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If you truly loved fish, you wouldn't eat them‏

צילום: יח"צ

Translation by Yehoshua Siskin

There have been more than 5,000 deaths from the coronavirus in Israel and we cannot properly eulogize them all. Here is a short piece dedicated to the memory of one of them and may these words assist in the ascent of all their souls.

Rabbi Dr. Avraham Twersky was a well-known psychiatrist and expert on addiction.  He authored more than 60 books and saved thousands in Israel and elsewhere from a life in the shadow of drugs and alcohol. His story about "love of fish" was one his favorites and was frequently heard in his lectures:

"Once a young man was asked: 'Why are you eating this fish?' and he answered, 'I love fish.' Therefore he had to catch the fish, take it out of the water, kill it, and cook it. 'Young man,' he was told, 'you do not love the fish, but rather yourself. And since you find the fish tasty, you take it out of the water and eat it.'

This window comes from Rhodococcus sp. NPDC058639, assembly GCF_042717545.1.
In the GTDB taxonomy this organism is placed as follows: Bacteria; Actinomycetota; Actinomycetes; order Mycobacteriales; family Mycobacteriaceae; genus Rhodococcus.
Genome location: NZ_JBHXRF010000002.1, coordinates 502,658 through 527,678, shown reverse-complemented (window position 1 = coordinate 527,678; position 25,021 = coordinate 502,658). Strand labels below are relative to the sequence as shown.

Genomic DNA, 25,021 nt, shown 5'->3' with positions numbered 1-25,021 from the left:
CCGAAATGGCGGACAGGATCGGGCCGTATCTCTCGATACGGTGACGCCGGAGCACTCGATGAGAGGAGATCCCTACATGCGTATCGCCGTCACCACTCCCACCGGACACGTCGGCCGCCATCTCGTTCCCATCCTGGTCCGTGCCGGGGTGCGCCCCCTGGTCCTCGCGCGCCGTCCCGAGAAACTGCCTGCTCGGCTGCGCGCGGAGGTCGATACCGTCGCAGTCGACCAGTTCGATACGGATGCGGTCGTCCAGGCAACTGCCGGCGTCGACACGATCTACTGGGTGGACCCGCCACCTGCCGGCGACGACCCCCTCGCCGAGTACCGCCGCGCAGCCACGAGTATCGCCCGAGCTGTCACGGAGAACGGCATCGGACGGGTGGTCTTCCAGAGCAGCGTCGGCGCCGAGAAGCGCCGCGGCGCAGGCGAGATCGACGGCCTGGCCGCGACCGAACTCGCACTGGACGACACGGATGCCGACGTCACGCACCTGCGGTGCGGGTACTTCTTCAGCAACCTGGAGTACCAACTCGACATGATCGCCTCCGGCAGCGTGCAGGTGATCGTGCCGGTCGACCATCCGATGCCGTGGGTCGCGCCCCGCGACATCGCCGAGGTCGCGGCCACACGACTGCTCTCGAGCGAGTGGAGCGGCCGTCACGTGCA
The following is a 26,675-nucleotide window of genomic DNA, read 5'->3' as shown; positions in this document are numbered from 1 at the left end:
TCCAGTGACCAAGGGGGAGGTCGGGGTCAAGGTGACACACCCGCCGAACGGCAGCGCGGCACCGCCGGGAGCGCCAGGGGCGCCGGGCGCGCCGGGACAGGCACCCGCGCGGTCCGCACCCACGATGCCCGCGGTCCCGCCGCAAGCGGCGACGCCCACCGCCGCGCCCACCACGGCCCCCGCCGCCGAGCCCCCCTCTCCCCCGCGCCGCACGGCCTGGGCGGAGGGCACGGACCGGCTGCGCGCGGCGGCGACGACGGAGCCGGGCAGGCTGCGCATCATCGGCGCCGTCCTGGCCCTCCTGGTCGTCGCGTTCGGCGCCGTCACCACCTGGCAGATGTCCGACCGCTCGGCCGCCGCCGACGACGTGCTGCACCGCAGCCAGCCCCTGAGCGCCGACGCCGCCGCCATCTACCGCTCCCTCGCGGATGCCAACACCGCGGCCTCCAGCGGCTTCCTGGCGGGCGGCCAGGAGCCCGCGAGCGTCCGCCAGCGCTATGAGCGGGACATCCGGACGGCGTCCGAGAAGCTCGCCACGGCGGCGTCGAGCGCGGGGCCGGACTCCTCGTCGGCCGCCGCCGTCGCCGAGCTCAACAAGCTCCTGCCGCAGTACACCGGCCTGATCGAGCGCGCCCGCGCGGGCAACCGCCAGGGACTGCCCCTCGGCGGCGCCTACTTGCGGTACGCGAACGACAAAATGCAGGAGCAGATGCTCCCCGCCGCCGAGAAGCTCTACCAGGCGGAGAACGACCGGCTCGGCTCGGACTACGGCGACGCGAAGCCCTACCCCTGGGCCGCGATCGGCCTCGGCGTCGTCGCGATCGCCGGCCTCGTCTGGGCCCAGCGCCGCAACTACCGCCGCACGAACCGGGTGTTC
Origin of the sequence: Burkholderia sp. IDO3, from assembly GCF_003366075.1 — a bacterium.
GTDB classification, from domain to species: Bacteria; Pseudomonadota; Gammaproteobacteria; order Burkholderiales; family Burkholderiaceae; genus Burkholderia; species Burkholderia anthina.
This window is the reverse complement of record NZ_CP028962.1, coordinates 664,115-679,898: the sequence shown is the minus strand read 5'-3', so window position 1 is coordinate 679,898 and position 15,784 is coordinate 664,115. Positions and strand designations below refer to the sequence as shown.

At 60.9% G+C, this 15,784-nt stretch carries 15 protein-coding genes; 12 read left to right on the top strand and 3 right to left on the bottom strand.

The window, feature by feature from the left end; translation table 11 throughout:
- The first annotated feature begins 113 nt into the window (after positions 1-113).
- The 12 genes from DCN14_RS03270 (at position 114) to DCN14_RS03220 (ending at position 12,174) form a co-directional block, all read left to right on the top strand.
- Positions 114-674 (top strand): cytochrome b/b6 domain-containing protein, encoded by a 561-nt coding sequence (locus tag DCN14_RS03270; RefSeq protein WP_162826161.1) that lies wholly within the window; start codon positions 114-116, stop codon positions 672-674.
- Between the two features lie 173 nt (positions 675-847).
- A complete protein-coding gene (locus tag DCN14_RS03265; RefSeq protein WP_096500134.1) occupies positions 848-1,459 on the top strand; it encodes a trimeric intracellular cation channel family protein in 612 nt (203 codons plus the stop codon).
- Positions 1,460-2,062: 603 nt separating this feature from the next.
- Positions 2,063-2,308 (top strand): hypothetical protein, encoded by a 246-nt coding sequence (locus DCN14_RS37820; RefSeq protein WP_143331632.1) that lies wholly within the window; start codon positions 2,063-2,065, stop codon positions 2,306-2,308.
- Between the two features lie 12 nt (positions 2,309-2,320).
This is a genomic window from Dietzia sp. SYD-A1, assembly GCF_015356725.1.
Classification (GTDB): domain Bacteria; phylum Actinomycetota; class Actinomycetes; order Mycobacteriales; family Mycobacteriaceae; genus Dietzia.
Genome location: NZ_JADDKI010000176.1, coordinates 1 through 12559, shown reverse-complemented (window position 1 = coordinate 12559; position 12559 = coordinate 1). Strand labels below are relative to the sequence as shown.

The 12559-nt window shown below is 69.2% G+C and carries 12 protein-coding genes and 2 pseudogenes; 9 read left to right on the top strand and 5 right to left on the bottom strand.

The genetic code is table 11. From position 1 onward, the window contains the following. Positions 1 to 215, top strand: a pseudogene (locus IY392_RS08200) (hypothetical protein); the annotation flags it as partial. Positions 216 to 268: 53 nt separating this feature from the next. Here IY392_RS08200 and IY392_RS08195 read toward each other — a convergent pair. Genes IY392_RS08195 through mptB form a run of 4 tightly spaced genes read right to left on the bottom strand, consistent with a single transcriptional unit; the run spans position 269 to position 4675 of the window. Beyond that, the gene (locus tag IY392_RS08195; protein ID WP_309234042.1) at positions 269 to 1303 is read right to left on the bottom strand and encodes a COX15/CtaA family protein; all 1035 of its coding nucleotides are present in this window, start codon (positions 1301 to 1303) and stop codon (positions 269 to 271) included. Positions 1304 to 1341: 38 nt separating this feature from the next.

Much of what we call 'love' is actually 'love of fish.' Sometimes when a young couple falls in love, this only means that both are searching to fulfill their personal needs. This is not love for the other, but rather the other becomes a means for self-satisfaction. Eternal love, on the other hand, is not concerned with what I get, but rather with what I give. Rabbi Eliyahu Dessler said the following about this: 'People make a mistake to think we love others and therefore give to them. Actually, we love others because we give to them.' If there is something I would desire to teach the younger generation it would be that true love is about giving and not about getting."


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